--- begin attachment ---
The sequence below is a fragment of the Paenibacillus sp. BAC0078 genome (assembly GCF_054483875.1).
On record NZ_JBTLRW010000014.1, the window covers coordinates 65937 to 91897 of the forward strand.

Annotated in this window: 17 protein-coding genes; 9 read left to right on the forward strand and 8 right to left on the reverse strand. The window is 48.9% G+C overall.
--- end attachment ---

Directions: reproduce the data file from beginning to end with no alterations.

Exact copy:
The sequence below is a fragment of the Paenibacillus sp. BAC0078 genome (assembly GCF_054483875.1).
On record NZ_JBTLRW010000014.1, the window covers coordinates 65937 to 91897 of the forward strand.

Annotated in this window: 17 protein-coding genes; 9 read left to right on the forward strand and 8 right to left on the reverse strand. The window is 48.9% G+C overall.